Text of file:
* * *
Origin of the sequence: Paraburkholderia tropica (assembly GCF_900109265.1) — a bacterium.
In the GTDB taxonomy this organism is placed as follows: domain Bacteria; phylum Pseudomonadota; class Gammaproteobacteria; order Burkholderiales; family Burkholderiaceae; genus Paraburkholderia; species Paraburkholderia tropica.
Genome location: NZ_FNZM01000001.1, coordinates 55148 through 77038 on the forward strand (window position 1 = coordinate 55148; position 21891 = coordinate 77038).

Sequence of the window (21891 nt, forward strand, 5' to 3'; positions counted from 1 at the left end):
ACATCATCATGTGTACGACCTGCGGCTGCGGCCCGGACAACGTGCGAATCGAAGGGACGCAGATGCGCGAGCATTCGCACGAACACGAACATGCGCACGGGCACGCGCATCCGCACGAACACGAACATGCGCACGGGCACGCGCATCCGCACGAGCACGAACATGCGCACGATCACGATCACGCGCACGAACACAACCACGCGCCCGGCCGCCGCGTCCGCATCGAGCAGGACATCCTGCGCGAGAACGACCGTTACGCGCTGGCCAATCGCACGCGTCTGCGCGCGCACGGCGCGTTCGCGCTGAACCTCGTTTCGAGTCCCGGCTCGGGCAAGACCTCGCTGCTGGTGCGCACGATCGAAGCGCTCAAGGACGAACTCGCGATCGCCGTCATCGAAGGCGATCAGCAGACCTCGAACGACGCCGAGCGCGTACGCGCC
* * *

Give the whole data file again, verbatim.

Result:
Origin of the sequence: Paraburkholderia tropica (assembly GCF_900109265.1) — a bacterium.
In the GTDB taxonomy this organism is placed as follows: domain Bacteria; phylum Pseudomonadota; class Gammaproteobacteria; order Burkholderiales; family Burkholderiaceae; genus Paraburkholderia; species Paraburkholderia tropica.
Genome location: NZ_FNZM01000001.1, coordinates 55148 through 77038 on the forward strand (window position 1 = coordinate 55148; position 21891 = coordinate 77038).

Sequence of the window (21891 nt, forward strand, 5' to 3'; positions counted from 1 at the left end):
ACATCATCATGTGTACGACCTGCGGCTGCGGCCCGGACAACGTGCGAATCGAAGGGACGCAGATGCGCGAGCATTCGCACGAACACGAACATGCGCACGGGCACGCGCATCCGCACGAACACGAACATGCGCACGGGCACGCGCATCCGCACGAGCACGAACATGCGCACGATCACGATCACGCGCACGAACACAACCACGCGCCCGGCCGCCGCGTCCGCATCGAGCAGGACATCCTGCGCGAGAACGACCGTTACGCGCTGGCCAATCGCACGCGTCTGCGCGCGCACGGCGCGTTCGCGCTGAACCTCGTTTCGAGTCCCGGCTCGGGCAAGACCTCGCTGCTGGTGCGCACGATCGAAGCGCTCAAGGACGAACTCGCGATCGCCGTCATCGAAGGCGATCAGCAGACCTCGAACGACGCCGAGCGCGTACGCGCC